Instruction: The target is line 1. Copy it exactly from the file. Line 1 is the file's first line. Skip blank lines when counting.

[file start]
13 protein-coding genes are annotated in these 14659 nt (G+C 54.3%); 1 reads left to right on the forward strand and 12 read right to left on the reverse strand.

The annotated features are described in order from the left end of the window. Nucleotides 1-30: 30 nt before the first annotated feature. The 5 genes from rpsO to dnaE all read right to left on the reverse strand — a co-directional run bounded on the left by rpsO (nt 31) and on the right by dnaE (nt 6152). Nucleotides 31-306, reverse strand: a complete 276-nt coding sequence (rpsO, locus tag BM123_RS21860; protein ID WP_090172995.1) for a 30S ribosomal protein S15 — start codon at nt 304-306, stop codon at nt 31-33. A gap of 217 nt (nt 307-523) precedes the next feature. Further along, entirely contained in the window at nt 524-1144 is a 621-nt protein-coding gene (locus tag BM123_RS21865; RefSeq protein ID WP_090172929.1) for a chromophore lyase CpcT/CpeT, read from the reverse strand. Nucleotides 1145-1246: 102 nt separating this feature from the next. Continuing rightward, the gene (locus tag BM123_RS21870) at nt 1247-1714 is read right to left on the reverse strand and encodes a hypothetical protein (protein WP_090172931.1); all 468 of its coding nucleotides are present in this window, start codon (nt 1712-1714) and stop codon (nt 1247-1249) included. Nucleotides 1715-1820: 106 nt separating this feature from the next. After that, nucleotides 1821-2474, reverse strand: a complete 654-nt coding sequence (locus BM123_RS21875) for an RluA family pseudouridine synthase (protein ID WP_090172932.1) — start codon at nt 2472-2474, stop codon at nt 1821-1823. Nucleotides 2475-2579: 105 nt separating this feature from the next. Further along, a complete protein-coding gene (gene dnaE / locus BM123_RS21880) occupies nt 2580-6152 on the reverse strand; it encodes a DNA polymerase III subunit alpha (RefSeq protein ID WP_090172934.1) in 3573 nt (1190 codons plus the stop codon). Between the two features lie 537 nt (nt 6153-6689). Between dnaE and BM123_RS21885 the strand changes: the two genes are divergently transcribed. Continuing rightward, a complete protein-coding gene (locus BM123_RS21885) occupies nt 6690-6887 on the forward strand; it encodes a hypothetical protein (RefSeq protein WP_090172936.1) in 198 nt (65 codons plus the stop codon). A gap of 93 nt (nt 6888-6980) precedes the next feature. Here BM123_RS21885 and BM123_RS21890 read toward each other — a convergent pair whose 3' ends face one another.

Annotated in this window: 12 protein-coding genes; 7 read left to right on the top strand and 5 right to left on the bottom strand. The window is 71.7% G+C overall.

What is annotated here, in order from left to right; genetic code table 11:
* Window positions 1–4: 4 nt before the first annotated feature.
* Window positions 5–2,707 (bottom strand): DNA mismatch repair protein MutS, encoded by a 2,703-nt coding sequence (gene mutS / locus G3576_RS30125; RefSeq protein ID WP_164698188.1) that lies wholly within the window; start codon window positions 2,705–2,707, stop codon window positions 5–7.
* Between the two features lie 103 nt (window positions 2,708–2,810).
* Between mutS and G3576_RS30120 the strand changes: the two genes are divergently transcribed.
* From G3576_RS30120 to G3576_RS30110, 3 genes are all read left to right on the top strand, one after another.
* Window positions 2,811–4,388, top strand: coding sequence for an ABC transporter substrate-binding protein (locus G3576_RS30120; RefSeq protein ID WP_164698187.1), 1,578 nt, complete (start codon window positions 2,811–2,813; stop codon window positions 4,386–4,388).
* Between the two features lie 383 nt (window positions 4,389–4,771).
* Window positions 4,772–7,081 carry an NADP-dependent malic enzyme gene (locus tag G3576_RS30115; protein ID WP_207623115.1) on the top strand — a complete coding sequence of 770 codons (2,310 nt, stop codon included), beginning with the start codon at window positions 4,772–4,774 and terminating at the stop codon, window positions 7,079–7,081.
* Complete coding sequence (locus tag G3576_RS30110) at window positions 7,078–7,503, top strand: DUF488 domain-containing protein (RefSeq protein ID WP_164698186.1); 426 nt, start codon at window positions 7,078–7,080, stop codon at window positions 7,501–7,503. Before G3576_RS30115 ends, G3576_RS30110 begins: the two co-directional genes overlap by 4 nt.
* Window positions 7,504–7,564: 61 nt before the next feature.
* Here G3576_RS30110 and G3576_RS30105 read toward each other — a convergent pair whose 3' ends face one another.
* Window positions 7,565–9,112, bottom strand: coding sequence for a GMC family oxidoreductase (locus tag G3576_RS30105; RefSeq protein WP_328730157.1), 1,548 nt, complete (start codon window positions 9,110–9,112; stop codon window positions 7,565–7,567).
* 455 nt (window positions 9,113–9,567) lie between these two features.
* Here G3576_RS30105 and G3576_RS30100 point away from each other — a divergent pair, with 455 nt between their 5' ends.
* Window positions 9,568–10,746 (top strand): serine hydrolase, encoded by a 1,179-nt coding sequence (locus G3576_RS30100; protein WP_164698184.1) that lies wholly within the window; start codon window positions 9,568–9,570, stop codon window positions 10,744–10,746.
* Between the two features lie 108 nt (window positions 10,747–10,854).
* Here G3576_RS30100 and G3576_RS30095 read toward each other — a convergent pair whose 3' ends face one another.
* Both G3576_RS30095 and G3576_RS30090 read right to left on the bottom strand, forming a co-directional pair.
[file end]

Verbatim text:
13 protein-coding genes are annotated in these 14659 nt (G+C 54.3%); 1 reads left to right on the forward strand and 12 read right to left on the reverse strand.